If you’re a venue operator, promoter, or live-events producer, this is the moment you’ve been waiting for since the start of the pandemic, more than a year ago.
On April 8th, the Small Business Administration is expected to begin accepting applications for its Shuttered Venue Operators Grant, or SVOG program, a $16.25 billion grant program run directly through the SBA. Eligible applicants may apply for grants equal to 45 percent of their gross earned revenue, up to a maximum of $10 million. SBA defines “earned revenue” or “gross earned revenue,” as money received from the sale of goods or services, rather than, say, donations or sponsorship income.
It’s not a minute too soon, says Michael Strickland, the founder and chair of Bandit Lites, a lighting design and installation company based in Knoxville, Tennessee. “By the time we get back to work, we will have been shut 94 weeks at a minimum. Totally shut. Not partially shut like a restaurant, totally shut.” Strickland says he helped craft an earlier bill that served as the inspiration for the SVOG program.
Strickland says he sees the program, buttressing the nation’s entertainment infrastructure, as a worthy cause. And it’s long overdue, although he would have liked to have seen it incorporate businesses that service live events, as well as entertainers.
Strickland had expected the program to launch on February 22–45 work-week days after the program was first authorized by the Economic Aid Act, which passed under then-President Donald Trump on December 27. The program was initially allocated $15 billion. The SVOG received another $1.25 billion infusion, when President Joe Biden signed the $1.9 trillion American Rescue Plan Act into law on March 11.
That latest law also authorized the Restaurant Revitalization Fund, or RRF, which is a $28.6 billion grant program for hard-hit foodservice businesses. There’s no start date for this offering, but it’s widely expect to launch shortly after the SVOG kicks off.
Interest in both programs is expected to be intense. Restaurants continue to struggle amid business capacity limits and consumer unease over in-person dining. For shuttered venues, coping with no revenue for more than a year has been particularly grueling–especially as businesses have been unable to access emergency aid for much of the pandemic. Biden’s Rescue Plan Act makes it possible for venue operators to receive both a first- or second-draw Paycheck Protection Program loan and a SVOG, provided the grant amount is reduced by the total amount of PPP funds approved. Businesses can’t apply for a SVOG and then a PPP, however. The PPP is slated to end on May 31, after it was extended on March 30.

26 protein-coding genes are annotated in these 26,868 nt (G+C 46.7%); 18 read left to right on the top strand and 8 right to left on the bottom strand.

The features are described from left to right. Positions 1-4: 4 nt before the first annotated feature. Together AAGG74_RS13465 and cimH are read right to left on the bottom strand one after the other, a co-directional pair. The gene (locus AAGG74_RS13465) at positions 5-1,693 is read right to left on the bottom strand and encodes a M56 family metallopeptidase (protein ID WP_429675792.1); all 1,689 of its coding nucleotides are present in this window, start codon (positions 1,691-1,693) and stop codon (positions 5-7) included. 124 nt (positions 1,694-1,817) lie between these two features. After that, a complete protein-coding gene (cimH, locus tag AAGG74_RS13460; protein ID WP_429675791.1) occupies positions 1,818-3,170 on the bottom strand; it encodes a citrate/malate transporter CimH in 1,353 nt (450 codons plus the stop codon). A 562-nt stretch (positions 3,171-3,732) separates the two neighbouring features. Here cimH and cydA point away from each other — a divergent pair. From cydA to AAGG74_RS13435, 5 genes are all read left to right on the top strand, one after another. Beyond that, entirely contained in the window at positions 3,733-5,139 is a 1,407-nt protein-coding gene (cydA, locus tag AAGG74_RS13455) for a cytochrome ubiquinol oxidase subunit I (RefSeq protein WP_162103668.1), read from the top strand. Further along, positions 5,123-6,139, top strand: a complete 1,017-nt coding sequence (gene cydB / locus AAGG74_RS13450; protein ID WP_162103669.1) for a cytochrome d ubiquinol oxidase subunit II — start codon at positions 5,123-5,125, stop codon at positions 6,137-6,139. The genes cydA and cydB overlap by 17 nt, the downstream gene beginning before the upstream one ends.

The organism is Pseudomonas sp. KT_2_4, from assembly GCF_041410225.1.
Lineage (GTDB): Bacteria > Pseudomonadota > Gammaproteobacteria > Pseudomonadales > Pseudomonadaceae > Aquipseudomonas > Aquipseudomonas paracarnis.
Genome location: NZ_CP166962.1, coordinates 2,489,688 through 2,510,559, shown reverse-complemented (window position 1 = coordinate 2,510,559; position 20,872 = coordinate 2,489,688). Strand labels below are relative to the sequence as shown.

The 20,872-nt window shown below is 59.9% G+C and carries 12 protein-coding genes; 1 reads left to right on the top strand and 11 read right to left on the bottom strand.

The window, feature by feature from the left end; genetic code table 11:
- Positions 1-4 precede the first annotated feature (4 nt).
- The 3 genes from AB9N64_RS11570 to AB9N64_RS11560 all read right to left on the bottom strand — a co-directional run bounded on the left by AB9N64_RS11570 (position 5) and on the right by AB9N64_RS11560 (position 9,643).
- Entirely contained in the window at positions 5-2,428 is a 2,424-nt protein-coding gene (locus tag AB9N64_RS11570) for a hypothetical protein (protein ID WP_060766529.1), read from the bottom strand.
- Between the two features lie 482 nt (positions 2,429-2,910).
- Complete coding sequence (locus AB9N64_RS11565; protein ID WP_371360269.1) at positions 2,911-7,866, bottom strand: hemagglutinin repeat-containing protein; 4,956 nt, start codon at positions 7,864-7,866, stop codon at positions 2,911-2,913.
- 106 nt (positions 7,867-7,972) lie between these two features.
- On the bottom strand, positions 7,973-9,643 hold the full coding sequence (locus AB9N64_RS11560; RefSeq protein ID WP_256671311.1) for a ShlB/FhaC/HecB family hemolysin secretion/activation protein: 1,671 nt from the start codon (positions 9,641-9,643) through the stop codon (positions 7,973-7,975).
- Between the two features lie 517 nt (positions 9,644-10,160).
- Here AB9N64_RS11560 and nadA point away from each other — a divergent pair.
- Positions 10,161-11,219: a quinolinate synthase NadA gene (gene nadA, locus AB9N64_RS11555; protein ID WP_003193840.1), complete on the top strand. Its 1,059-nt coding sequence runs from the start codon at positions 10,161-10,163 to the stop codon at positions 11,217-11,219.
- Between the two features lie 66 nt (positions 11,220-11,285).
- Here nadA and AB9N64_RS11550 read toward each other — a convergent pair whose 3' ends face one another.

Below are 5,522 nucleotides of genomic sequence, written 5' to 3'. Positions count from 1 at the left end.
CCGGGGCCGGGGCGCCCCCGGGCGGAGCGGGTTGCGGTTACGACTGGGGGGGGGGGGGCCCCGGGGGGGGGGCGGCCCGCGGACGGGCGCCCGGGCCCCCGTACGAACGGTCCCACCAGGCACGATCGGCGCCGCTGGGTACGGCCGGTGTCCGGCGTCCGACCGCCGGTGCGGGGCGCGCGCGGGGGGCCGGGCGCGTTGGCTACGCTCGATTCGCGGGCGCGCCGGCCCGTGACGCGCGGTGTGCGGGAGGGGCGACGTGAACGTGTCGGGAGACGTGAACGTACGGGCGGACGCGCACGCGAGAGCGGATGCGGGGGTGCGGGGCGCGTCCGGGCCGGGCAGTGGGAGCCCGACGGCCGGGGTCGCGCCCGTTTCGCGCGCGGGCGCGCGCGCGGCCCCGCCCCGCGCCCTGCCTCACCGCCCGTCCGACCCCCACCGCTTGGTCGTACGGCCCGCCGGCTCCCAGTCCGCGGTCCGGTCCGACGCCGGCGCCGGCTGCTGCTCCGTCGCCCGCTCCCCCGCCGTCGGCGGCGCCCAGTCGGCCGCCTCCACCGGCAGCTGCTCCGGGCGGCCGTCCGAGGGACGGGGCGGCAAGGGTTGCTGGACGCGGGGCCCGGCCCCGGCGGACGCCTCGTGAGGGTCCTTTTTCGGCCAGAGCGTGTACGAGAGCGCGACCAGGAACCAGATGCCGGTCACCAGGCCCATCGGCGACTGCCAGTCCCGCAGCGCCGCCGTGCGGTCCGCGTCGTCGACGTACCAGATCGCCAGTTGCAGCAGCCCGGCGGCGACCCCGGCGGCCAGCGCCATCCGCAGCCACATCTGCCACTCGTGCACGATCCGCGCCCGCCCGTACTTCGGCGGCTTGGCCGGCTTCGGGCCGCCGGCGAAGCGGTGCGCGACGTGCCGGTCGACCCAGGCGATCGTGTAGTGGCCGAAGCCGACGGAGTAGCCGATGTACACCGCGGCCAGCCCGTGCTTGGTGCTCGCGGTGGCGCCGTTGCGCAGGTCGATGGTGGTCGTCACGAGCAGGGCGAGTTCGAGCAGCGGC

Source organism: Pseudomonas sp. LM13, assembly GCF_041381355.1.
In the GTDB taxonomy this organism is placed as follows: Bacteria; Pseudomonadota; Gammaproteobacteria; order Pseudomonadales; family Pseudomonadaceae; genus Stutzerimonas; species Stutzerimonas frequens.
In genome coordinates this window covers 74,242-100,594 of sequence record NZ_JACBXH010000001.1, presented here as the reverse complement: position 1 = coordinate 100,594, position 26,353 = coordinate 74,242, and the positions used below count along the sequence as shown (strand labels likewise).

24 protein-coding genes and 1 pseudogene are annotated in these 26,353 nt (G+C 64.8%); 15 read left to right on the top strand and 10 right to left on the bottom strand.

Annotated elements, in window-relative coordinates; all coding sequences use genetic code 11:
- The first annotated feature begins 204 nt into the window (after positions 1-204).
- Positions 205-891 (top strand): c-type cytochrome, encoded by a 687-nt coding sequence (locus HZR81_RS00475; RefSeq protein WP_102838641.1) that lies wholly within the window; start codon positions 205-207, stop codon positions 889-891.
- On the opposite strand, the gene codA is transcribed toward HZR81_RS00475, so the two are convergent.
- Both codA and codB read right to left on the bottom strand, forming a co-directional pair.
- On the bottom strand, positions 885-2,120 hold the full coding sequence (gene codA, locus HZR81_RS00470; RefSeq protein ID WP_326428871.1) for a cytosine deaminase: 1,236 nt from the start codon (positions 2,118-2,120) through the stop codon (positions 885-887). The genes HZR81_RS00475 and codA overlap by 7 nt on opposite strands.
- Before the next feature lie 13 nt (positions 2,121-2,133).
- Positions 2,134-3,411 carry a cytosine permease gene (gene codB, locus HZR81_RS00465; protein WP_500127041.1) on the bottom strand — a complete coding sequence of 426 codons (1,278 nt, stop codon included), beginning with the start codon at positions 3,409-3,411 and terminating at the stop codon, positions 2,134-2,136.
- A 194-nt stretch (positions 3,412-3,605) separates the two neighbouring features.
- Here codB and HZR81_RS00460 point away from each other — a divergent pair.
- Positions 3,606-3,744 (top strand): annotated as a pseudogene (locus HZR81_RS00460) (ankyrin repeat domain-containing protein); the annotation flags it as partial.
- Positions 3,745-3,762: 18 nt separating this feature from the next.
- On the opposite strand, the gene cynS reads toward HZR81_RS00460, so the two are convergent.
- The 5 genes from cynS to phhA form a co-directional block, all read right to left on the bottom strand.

How the SVOG program is expected to work:
Eligible entities–not just businesses–include operators of live venues, museums, movie theaters, promoters and talent representatives. An entity must generally have been in operation as of February 29, 2020, and it needs to attest that it experienced hardship as a result of the pandemic. Funds can be spent on a slate of expenses including state and local taxes and fees, insurance and utility fees, mortgage and rent payments, payroll costs, and building expenses.
The rollout of the SVOG program will flow in a system of tiers. The SVOG gives priority to the most economically devastated operations.
For 14 days after the SBA begins making awards–not the date when it begins accepting applications–the agency will prioritize applications from entities with at least a 90 percent revenue loss between April and December 2020. SBA spokesperson Andrea Roebker notes that the first priority period is likely to kick off toward the end of April.
Following that is another 14-day period for entities with revenue losses of 70 percent or more, over the April to December period. The SVOG then opens up to those that suffered at least a 25 percent drop in earned revenue from one quarter in 2020, over the corresponding quarter in 2019. Roebker adds that 20 percent of total program funds must be held for eligible recipients during this third priority period.
There’s also a $2 billion small-employer set aside, which is designated for those with up to 50 employees. That set-aside crosses over all priority periods, but the small employers will still need to meet the revenue-loss requirements to apply during the priority periods, explains Roebker.
How to apply for a SVOG:
Prior to applying, you must have already registered for a Data Universal Numbering System, or DUNS number through Dun & Bradstreet. You’d need to use this number to register in the federal government’s System for Award Management, the system used by contractors seeking to work with the federal government. Both steps are free but can take up to two weeks to complete.
You’ll also need to gather documents, as you’ll be expected to prove financial necessity. In addition to a written attestation of need, you should document the number of employees at your business as of February 29, 2020, as well as list their names, job function, and full or part-time status. (Your 1099 contractors count toward this total.)
Next, determine the amount of gross revenue loss your business saw between 2019 and 2020 to see if you qualify for one of the priority periods. Calculate the extent of gross earned revenue loss you logged between 2019 and 2020 to see if you qualify for the non-priority period. SBA will require 2019 financial returns and a 2020 return, if filed. SBA will also require quarterly income statements for every quarter in which your business was in operation in 2019 and 2020.
You may also be required to provide floor plans, contract copies, and other evidence to back up your application. For more details, the SBA has a handy–and hopefully useful–preliminary application checklist.
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